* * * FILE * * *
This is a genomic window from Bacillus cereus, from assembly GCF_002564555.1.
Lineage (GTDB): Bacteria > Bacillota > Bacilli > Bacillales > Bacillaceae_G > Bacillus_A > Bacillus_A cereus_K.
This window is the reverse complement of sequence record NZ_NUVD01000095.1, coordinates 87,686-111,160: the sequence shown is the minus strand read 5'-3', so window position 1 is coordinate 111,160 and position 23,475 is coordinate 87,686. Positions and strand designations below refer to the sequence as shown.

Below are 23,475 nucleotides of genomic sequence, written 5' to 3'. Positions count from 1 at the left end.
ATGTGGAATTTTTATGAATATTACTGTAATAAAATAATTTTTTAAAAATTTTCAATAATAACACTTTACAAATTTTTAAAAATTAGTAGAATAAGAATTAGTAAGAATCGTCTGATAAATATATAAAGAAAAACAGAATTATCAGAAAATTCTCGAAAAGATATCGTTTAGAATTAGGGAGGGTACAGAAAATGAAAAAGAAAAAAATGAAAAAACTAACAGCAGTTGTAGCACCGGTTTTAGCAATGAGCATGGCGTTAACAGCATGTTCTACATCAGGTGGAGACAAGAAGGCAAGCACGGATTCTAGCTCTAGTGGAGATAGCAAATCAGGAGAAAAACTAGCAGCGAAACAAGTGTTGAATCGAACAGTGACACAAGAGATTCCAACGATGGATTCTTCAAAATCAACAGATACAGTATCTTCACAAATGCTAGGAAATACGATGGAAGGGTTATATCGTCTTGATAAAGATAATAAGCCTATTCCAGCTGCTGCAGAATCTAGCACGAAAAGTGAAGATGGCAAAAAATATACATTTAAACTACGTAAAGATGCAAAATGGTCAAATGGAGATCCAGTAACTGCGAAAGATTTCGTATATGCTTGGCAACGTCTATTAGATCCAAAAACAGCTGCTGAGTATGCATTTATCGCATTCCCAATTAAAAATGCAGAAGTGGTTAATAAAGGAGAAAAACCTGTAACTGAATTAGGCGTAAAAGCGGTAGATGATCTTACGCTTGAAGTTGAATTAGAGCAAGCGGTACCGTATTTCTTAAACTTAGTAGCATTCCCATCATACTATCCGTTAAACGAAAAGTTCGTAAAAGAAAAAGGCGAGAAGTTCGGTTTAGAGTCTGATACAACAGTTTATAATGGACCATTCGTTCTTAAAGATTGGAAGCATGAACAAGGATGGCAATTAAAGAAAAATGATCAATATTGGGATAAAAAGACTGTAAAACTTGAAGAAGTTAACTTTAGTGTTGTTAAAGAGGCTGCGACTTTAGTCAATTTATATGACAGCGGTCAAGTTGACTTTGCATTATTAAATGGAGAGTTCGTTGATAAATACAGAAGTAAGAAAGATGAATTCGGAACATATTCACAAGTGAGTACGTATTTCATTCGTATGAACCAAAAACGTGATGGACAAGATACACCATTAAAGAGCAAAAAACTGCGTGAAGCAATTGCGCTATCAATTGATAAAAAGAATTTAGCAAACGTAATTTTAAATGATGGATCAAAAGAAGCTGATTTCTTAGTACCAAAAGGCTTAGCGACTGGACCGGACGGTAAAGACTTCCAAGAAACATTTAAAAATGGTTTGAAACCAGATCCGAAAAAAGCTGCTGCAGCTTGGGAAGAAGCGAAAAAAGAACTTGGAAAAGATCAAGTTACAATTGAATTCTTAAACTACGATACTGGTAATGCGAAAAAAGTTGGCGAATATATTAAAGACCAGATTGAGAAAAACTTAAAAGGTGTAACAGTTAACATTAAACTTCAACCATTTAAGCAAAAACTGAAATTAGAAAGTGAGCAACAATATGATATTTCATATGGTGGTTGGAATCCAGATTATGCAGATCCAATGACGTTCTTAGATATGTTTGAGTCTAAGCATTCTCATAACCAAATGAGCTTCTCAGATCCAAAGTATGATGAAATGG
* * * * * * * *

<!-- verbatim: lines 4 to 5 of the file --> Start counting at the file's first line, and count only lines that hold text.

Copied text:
Below are 23,475 nucleotides of genomic sequence, written 5' to 3'. Positions count from 1 at the left end.
ATGTGGAATTTTTATGAATATTACTGTAATAAAATAATTTTTTAAAAATTTTCAATAATAACACTTTACAAATTTTTAAAAATTAGTAGAATAAGAATTAGTAAGAATCGTCTGATAAATATATAAAGAAAAACAGAATTATCAGAAAATTCTCGAAAAGATATCGTTTAGAATTAGGGAGGGTACAGAAAATGAAAAAGAAAAAAATGAAAAAACTAACAGCAGTTGTAGCACCGGTTTTAGCAATGAGCATGGCGTTAACAGCATGTTCTACATCAGGTGGAGACAAGAAGGCAAGCACGGATTCTAGCTCTAGTGGAGATAGCAAATCAGGAGAAAAACTAGCAGCGAAACAAGTGTTGAATCGAACAGTGACACAAGAGATTCCAACGATGGATTCTTCAAAATCAACAGATACAGTATCTTCACAAATGCTAGGAAATACGATGGAAGGGTTATATCGTCTTGATAAAGATAATAAGCCTATTCCAGCTGCTGCAGAATCTAGCACGAAAAGTGAAGATGGCAAAAAATATACATTTAAACTACGTAAAGATGCAAAATGGTCAAATGGAGATCCAGTAACTGCGAAAGATTTCGTATATGCTTGGCAACGTCTATTAGATCCAAAAACAGCTGCTGAGTATGCATTTATCGCATTCCCAATTAAAAATGCAGAAGTGGTTAATAAAGGAGAAAAACCTGTAACTGAATTAGGCGTAAAAGCGGTAGATGATCTTACGCTTGAAGTTGAATTAGAGCAAGCGGTACCGTATTTCTTAAACTTAGTAGCATTCCCATCATACTATCCGTTAAACGAAAAGTTCGTAAAAGAAAAAGGCGAGAAGTTCGGTTTAGAGTCTGATACAACAGTTTATAATGGACCATTCGTTCTTAAAGATTGGAAGCATGAACAAGGATGGCAATTAAAGAAAAATGATCAATATTGGGATAAAAAGACTGTAAAACTTGAAGAAGTTAACTTTAGTGTTGTTAAAGAGGCTGCGACTTTAGTCAATTTATATGACAGCGGTCAAGTTGACTTTGCATTATTAAATGGAGAGTTCGTTGATAAATACAGAAGTAAGAAAGATGAATTCGGAACATATTCACAAGTGAGTACGTATTTCATTCGTATGAACCAAAAACGTGATGGACAAGATACACCATTAAAGAGCAAAAAACTGCGTGAAGCAATTGCGCTATCAATTGATAAAAAGAATTTAGCAAACGTAATTTTAAATGATGGATCAAAAGAAGCTGATTTCTTAGTACCAAAAGGCTTAGCGACTGGACCGGACGGTAAAGACTTCCAAGAAACATTTAAAAATGGTTTGAAACCAGATCCGAAAAAAGCTGCTGCAGCTTGGGAAGAAGCGAAAAAAGAACTTGGAAAAGATCAAGTTACAATTGAATTCTTAAACTACGATACTGGTAATGCGAAAAAAGTTGGCGAATATATTAAAGACCAGATTGAGAAAAACTTAAAAGGTGTAACAGTTAACATTAAACTTCAACCATTTAAGCAAAAACTGAAATTAGAAAGTGAGCAACAATATGATATTTCATATGGTGGTTGGAATCCAGATTATGCAGATCCAATGACGTTCTTAGATATGTTTGAGTCTAAGCATTCTCATAACCAAATGAGCTTCTCAGATCCAAAGTATGATGAAATGG